The Remy in question would be one Remy Stern who has written a rather good book about a rather annoying thing, namely infomercials. Everyone is familiar with the patter, the “how much would you expect to pay…” lines of cheese, the wondrous demonstrations of magic bullets and ab-flexes and miracle make-up, so you probably think you know infomercials pretty well. So did I. You don’t.
In But wait…there’s more! tighten your abs, make millions, and learn how the $100 billion infomercial industry sood us everything but the kitchen sink (phew, long title!) Stern fills us in on the history of how infomercials came to be (starting with boardwalk sales pitches in Atlantic City) and the tactics and psychology at work to get you to “Call now!”. Why is it always ”four easy payments of $19.99″? Why is that 30 day money-back guarantee such a good selling point? And why are there always so many “free” bonus extras with your toaster oven? All this and many other strategies are at work in the land of late night direct marketing.
It’s a terrifically interesting book that I’m really enjoying (I do like to know exactly in what manner I’m being manipulated) but it is keeping me from Fool by Christopher Moore which I am sort of saving because he’s one of my favourite authors, not to mention Sex with the queen : nine hundred years of vile kings, virile lovers, and passionate politics which I think you’ll agree, sounds pretty titillating (and educational, of course).
And then of course, there’s the book that I “lost” and then had to pay for but found and which I still haven’t read (yes, it happens to librarians too, though it really shouldn’t). So much book gluttony and guilt! How will I get all these read? How do you manage with all those attractive books vying for your attention?
17 June 2009
Some time ago I suffered a sports injury that rendered me incapable of one the most basic of human activities…walking. So it was with no small degree of irony that I put a reserve on a book titled The lost art of walking: the history, science, philosophy and literature of pedestrianism. I had no particular expectations as to what the book might be like, I just saw it as an opportunity to blow a raspberry at the universe. I’m funny like that.
Anyway, in due course my injury healed and some way through that process Geoff Nicholson‘s tome on the art of perambulation turned up for me on the holds shelf. There really is nothing like losing the ability to confidently stride about on two fully functioning pins to make you appreciate the wonders and joys of walking so I suppose I was a very receptive audience to this book. I’m delighted to say that I really enjoyed it.
Transplanted Englishman Nicholson is a walker who lives in Los Angeles, world-renowned as a city of non-walking drivers. In this book he investigates everything from the spiritual benefits of walking (religious/meditative walking is more common than you might imagine) to the creative (street photographers get their own chapter and the author feels that walking is a good cure for writer’s block) to the “competitive walkers” of the Victorian period.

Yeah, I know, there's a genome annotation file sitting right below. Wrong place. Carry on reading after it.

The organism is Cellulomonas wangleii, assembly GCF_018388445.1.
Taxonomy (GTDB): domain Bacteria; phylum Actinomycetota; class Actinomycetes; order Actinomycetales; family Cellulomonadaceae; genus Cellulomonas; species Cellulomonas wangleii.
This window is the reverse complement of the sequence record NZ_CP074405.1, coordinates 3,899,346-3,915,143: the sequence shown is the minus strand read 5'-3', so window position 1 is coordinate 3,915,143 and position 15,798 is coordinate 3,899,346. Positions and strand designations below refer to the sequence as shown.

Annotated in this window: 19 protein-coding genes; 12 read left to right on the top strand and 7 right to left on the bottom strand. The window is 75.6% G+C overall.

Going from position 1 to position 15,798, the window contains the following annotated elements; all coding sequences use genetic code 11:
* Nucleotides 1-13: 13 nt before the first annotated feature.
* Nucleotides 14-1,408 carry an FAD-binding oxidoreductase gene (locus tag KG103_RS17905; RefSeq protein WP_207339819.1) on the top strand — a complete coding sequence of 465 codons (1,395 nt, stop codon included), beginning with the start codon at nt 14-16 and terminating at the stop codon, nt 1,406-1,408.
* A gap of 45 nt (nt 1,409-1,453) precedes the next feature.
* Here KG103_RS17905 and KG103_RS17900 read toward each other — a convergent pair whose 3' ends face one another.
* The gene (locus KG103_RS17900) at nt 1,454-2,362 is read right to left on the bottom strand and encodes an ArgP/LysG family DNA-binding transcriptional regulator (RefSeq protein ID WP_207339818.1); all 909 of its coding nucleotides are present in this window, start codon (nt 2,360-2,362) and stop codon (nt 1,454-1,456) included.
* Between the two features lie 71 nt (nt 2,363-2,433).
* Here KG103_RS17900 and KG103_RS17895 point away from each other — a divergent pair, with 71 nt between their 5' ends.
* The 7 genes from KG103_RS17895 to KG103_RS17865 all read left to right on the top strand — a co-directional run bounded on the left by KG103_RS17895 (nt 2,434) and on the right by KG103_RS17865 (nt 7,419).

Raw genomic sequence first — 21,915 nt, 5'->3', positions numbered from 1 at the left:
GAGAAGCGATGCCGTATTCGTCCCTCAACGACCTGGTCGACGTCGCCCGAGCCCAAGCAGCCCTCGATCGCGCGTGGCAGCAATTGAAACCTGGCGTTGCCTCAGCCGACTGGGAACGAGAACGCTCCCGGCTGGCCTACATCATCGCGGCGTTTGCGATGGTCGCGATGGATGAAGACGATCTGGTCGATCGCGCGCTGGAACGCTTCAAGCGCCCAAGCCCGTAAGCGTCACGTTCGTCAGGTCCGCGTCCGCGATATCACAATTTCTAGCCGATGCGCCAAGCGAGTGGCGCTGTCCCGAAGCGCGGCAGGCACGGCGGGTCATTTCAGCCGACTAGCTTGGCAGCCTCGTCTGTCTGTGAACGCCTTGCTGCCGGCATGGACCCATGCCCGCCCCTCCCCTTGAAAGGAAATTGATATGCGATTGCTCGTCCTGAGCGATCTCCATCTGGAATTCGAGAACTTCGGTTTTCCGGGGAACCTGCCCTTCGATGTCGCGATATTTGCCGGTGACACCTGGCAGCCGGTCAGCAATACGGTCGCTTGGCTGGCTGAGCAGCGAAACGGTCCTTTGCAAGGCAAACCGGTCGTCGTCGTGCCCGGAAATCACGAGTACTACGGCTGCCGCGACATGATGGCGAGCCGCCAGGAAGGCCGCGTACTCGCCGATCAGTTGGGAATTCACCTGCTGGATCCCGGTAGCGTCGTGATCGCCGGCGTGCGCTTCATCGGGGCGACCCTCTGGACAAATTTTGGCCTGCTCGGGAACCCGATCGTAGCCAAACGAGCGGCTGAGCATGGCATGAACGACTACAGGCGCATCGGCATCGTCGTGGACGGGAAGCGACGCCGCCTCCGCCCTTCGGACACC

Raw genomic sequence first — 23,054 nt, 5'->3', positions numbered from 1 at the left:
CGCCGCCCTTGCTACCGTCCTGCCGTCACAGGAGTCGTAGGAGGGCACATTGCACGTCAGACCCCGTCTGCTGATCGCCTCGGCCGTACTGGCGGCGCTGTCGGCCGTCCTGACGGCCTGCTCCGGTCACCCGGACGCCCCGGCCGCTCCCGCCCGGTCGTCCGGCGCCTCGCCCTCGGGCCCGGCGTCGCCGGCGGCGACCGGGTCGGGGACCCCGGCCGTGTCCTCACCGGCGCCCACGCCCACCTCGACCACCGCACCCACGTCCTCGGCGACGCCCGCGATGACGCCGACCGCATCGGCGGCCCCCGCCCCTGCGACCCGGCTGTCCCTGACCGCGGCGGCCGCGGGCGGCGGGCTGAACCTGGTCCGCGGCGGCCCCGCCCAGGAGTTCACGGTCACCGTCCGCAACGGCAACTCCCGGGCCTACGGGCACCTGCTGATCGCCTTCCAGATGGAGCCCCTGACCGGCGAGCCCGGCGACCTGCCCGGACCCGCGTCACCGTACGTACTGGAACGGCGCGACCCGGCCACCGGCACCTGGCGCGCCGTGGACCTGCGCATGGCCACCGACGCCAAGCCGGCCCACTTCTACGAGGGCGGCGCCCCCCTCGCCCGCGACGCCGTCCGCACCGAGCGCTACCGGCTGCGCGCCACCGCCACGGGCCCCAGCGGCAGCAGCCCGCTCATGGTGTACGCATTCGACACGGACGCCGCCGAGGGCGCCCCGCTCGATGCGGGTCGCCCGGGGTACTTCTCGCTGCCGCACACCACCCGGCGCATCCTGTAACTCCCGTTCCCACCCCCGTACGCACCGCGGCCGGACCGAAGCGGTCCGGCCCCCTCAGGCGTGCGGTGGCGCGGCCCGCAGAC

It’s a highly personal book in which he discusses everything from the family dynamics of holidays at Blackpool (including interminable walks along the “Prom”) to the steep hill walk that may or may not have led to his mother’s heart failure. In every chapter an anecdote or part of Nicholson’s walking history is revealed. Some chapters interested me more than others but all of them unveiled some previously unknown (by me) fact about that most mundane and ordinary of activities. I’d never really thought of a “walker” as being a particular “kind” of person but then I am one.
Read this and you’ll never think of ”going for a walk” in quite the same way again.
5 June 2009
The latest in the Terminator “franchise” (I hate that term, makes the movies sound like a Nandos Chicken outlet) blasted it’s way on to movie screens in New Zealand this week. As an unabashed fan of Terminator and Terminator 2, and not much fussed on the third, I didn’t have very high expectations for this film despite the presence of Hollywood heavyweight and sometime drama queen Christian Bale.
As it turns out the film is a non-stop barrage of gunfire, explosions and death-defying stunts…and I love that kind of thing so I was happy. Unfortunately David Mamet doesn’t tend to write dialogue for blockbuster action movies so it’s no great shakes in that department but that’s not what you expect from this kind of movie is it?
When you throw a lot of money at a film this big you do get some pretty spectacular stunts, high-tech design and scary looking futuristic robots though. Which is why I’m considering checking out The art of Terminator Salvation…not in the hopes of catching a picture of Christian Bale with his shirt off…at all.
5 June 2009
At the risk of sounding callous, it’s been a bad week for Davids. Fantasy writer David Eddings passed away earlier this week and this morning brought news of the death of veteran actor David Carradine.
Carradine is probably known for three things; being a Carradine, a family that could out-Baldwin the Baldwins in terms of actors per square foot, as the titular character of Quentin Tarantino’s ambitious but genius Kill Bill films, and as Caine, the forever wandering Kung Fu student in the television series of the same name.
I have to admit that Kung Fu never grabbed me. All that dour wandering about in the Wild West didn’t really interest me as a child. I thought he brought just the right mix of menace and gentility to the role of Bill in the aforementioned Tarantino films though and this was an experience that he wrote about in his 2006 book The Kill Bill diary : the making of a Tarantino classic as seen through the eyes of a screen legend.
For more information on the life and death of David Carradine go to -